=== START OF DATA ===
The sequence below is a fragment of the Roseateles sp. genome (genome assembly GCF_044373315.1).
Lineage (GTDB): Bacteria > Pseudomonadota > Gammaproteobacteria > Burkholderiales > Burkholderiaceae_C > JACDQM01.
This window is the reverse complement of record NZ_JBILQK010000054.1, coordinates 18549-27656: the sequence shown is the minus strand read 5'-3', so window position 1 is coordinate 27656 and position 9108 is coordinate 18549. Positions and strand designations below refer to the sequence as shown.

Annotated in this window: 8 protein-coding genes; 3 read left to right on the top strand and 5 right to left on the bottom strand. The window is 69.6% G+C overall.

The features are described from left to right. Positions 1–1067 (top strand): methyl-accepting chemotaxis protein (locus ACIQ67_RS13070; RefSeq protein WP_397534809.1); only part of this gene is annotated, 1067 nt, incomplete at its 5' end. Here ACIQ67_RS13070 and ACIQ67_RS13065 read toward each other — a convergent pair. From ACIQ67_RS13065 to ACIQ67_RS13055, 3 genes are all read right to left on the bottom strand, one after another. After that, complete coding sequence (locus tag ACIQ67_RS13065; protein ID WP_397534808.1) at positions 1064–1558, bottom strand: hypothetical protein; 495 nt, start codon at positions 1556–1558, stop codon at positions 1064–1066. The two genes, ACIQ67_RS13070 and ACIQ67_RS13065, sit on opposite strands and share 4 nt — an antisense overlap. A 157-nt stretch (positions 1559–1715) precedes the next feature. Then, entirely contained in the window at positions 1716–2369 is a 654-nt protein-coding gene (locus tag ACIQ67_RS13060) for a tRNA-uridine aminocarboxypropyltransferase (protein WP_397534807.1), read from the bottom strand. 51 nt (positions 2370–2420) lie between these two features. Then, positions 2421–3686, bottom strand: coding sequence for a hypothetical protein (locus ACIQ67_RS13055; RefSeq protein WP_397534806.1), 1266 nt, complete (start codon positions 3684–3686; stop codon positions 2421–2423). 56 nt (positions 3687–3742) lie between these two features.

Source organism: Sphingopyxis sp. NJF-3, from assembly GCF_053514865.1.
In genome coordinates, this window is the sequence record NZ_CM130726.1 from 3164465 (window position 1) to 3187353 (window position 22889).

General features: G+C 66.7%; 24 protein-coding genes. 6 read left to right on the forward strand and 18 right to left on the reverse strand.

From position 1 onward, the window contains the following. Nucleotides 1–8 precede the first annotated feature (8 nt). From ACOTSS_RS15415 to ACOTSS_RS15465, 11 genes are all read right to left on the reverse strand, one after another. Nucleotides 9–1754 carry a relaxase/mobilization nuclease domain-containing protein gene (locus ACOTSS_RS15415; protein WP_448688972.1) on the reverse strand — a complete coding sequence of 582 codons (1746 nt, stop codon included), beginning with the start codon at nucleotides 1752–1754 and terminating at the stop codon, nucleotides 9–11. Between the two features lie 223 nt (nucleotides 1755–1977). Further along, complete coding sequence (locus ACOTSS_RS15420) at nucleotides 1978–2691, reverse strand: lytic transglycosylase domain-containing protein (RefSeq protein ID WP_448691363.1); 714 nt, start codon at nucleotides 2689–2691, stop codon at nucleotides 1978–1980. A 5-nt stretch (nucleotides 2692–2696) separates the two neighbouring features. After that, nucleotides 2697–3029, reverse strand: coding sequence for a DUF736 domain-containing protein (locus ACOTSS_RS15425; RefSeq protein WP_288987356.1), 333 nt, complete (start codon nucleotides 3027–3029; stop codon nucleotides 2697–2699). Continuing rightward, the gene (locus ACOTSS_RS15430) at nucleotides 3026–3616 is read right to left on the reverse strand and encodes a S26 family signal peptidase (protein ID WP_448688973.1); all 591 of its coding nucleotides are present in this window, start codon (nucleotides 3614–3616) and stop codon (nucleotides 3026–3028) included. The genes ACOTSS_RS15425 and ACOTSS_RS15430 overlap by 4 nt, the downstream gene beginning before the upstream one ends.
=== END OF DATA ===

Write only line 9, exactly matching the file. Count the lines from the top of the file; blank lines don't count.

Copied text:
From position 1 onward, the window contains the following. Nucleotides 1–8 precede the first annotated feature (8 nt). From ACOTSS_RS15415 to ACOTSS_RS15465, 11 genes are all read right to left on the reverse strand, one after another. Nucleotides 9–1754 carry a relaxase/mobilization nuclease domain-containing protein gene (locus ACOTSS_RS15415; protein WP_448688972.1) on the reverse strand — a complete coding sequence of 582 codons (1746 nt, stop codon included), beginning with the start codon at nucleotides 1752–1754 and terminating at the stop codon, nucleotides 9–11. Between the two features lie 223 nt (nucleotides 1755–1977). Further along, complete coding sequence (locus ACOTSS_RS15420) at nucleotides 1978–2691, reverse strand: lytic transglycosylase domain-containing protein (RefSeq protein ID WP_448691363.1); 714 nt, start codon at nucleotides 2689–2691, stop codon at nucleotides 1978–1980. A 5-nt stretch (nucleotides 2692–2696) separates the two neighbouring features. After that, nucleotides 2697–3029, reverse strand: coding sequence for a DUF736 domain-containing protein (locus ACOTSS_RS15425; RefSeq protein WP_288987356.1), 333 nt, complete (start codon nucleotides 3027–3029; stop codon nucleotides 2697–2699). Continuing rightward, the gene (locus ACOTSS_RS15430) at nucleotides 3026–3616 is read right to left on the reverse strand and encodes a S26 family signal peptidase (protein ID WP_448688973.1); all 591 of its coding nucleotides are present in this window, start codon (nucleotides 3614–3616) and stop codon (nucleotides 3026–3028) included. The genes ACOTSS_RS15425 and ACOTSS_RS15430 overlap by 4 nt, the downstream gene beginning before the upstream one ends.